Why Does My Farm Or Garden Need To Be Fertilised?
- They need to be fertilised because most soil does not provide the essential nutrients required for optimum growth, as the plants grow, they absorb nutrients and leave the soil less fertile.
By fertilising their garden, you replenish lost nutrients and ensure that plants have the food they need to flourish.
- In farms, once crops are harvested for human consumption, the natural supply of nutrients in the soil must be “refilled”. This is why farmers add nutrients to their soil.
Nutrients can be added from a variety of sources—organic matter, chemical fertilisers, and even by some plants.
- This maintains soil fertility, so the farmer can continue to grow nutritious crops and healthy crops. But knowing which fertiliser to choose, how much to apply and which plants to feed is not always obvious.
Knowing The Plants’ Needs Makes All The Difference:
Landscape trees and shrubs - Don’t need fertiliser at all unless they’re showing signs of stress like yellowing foliage.
Annuals - Are Heavy feeders and should be fed weekly with a fertiliser.
Perennials - Don’t need fertiliser unless they’re showing signs of stress.
Vegetables - Need plenty of nutrients.
Fruit trees and berries - Heavy feeders and will be more productive if fertiliser is added at the right time.
Roses and Hydrangeas - Can benefit from more feeding than many other shrubs in the garden. You can find fertilisers labelled specifically for them.
Grass - Grass, in particular, needs extra macro-nutrients which can come from air and water, but which are used in such quantities that supplemental applications are beneficial. Commercial lawn fertiliser suppliers can supply you with the right kind of fertiliser for the right kind of grass.
Never, ever apply lawn fertiliser to your garden. The high nitrogen levels present in fertilisers meant for grass will burn the vegetables and cause an imbalance in the nutrient ratio.
All Pants Benefit From Basic Macro- And Micro-nutrients:
The main nutrients are nitrogen, phosphorus, and potassium.
A soil test is a great way to decide which of these ratios is needed in the highest amount.
The ratio of nutrients on any plant food is represented by N-P-K and states the amount of each.
Secondary nutrients and micro-nutrients are very important in facilitating many critical plant functions and in enhancing sugar translocation, root strength, and overall plant immunity.
The most critical of these micro-nutrients are Boron (B), Zinc (Zn), Manganese (Mn), Copper (Cu), Cobalt (Co), Molybdenum (Mo), and Sulphur (S).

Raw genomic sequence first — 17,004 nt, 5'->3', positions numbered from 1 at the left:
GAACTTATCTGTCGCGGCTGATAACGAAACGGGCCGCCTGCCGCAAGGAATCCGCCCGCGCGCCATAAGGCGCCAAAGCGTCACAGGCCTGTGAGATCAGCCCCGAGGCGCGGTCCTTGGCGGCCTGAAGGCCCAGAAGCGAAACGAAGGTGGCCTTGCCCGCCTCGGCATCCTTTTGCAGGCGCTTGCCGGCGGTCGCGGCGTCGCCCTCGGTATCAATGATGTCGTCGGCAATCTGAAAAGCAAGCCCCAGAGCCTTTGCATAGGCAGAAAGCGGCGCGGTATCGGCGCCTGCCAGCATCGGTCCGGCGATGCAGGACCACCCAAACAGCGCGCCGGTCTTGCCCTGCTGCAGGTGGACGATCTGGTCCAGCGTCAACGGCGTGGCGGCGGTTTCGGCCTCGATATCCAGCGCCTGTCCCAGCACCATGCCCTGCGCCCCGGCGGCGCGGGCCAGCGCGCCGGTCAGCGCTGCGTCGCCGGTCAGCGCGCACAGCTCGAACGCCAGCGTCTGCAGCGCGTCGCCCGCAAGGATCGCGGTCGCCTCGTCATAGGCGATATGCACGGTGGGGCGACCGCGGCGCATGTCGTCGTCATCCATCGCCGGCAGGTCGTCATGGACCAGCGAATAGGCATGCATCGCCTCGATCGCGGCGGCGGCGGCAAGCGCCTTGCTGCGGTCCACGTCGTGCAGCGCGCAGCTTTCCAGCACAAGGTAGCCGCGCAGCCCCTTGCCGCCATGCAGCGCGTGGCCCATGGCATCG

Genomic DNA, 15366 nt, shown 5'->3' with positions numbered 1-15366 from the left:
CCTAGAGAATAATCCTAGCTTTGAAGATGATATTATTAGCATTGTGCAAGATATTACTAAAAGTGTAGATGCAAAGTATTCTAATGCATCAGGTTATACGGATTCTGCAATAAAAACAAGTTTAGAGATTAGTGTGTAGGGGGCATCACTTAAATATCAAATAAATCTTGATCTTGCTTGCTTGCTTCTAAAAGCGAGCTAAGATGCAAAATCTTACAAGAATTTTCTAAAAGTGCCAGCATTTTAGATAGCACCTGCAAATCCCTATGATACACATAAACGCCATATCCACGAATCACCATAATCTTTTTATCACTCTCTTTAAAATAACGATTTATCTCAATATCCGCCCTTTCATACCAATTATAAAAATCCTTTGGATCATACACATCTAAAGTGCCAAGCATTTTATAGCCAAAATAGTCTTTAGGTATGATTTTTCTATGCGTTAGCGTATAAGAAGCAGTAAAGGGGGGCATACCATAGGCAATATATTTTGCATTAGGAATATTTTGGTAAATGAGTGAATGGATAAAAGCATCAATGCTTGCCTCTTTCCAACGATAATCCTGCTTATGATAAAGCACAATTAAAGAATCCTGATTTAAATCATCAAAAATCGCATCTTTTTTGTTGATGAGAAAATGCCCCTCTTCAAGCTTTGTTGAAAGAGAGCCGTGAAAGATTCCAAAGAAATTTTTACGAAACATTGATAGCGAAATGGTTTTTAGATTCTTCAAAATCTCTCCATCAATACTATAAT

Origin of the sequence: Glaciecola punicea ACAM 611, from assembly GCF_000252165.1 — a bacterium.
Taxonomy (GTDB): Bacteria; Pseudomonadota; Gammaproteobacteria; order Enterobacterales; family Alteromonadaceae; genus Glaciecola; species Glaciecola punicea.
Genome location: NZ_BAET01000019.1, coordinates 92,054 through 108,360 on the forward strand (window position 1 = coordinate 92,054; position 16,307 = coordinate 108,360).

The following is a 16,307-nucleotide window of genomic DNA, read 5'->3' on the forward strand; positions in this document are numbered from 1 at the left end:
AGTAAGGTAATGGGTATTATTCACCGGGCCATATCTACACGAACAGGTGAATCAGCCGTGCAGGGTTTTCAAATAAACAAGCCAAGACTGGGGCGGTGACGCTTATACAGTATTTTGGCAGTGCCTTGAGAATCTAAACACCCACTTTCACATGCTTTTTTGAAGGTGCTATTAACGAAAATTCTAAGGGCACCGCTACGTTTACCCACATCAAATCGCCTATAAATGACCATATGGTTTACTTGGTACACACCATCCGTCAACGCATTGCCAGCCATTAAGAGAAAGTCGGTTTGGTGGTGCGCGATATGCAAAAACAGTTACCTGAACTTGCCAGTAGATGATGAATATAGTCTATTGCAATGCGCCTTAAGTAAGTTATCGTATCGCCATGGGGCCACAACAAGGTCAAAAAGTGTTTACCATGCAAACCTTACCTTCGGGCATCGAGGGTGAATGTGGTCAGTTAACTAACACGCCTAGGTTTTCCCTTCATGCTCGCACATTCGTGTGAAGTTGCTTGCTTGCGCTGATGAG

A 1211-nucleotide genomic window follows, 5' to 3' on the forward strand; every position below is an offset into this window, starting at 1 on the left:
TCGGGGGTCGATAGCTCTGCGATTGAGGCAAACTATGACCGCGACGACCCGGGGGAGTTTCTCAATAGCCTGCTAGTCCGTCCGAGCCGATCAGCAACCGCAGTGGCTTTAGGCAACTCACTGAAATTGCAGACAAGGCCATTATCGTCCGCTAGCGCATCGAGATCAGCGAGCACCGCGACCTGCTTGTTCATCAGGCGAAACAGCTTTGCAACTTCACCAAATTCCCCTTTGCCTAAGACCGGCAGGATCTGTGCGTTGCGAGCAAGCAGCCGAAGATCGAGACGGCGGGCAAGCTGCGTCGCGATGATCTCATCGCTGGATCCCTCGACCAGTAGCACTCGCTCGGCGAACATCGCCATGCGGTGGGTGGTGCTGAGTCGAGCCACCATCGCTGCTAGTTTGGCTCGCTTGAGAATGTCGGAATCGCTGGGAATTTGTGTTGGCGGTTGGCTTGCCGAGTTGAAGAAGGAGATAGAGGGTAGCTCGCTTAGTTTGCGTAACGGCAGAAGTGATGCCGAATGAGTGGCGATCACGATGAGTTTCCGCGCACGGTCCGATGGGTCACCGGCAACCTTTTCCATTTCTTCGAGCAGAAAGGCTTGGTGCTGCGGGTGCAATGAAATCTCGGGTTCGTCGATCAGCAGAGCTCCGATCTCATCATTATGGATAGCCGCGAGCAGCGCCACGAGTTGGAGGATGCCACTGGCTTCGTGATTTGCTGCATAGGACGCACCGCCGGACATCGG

Many micro-nutrients act as enzyme co-factors and building blocks that enable plants to build complete proteins and compounds.
They also aid in the development of larger, stronger roots and promote better plant immunity.
You can get Quality Micro-nutrient Products from farm fertiliser suppliers.
- Organic fertiliser ingredients are made from plant, animal or mineral sources.
- Examples are alfalfa meal, kelp, blood and bone meal, soft rock phosphate and green sand.
- Most organic fertilisers contain slow-release nutrients that will become available over time. They also contain many trace elements that might not be supplied by synthetic fertilisers.
- To build the long-term health and fertility of your soil, use granular organic fertilisers. Supplementing with a water-soluble fertiliser ensures that your plants have the nutrients they need when they're in active growth.
If you decide to use an herbicide to control weeds, be sure to select the appropriate product for your situation from your agricultural weed killer suppliers. There are hundreds of different herbicides on the market. Be sure to read, understand and follow all of the label directions when mixing and applying herbicides. In fact,
- Plants don’t care if they get nutrients from organic or synthetic fertilisers. It’s all the same to them.
- Fertiliser use is very expensive and can harm the environment if not used correctly.
- Therefore, before adding fertiliser, it is better to do soil testing. to know which nutrients, and how much to be applied? to the soil. If too little, crops will not produce as much as they should.
- If too much or at the wrong time, excess nutrients will run off the fields and pollute streams and groundwater.
So, while fertilisers serve an important purpose, farmers must be careful to use the right amount, at the right time, to avoid potential negative effects on the environment.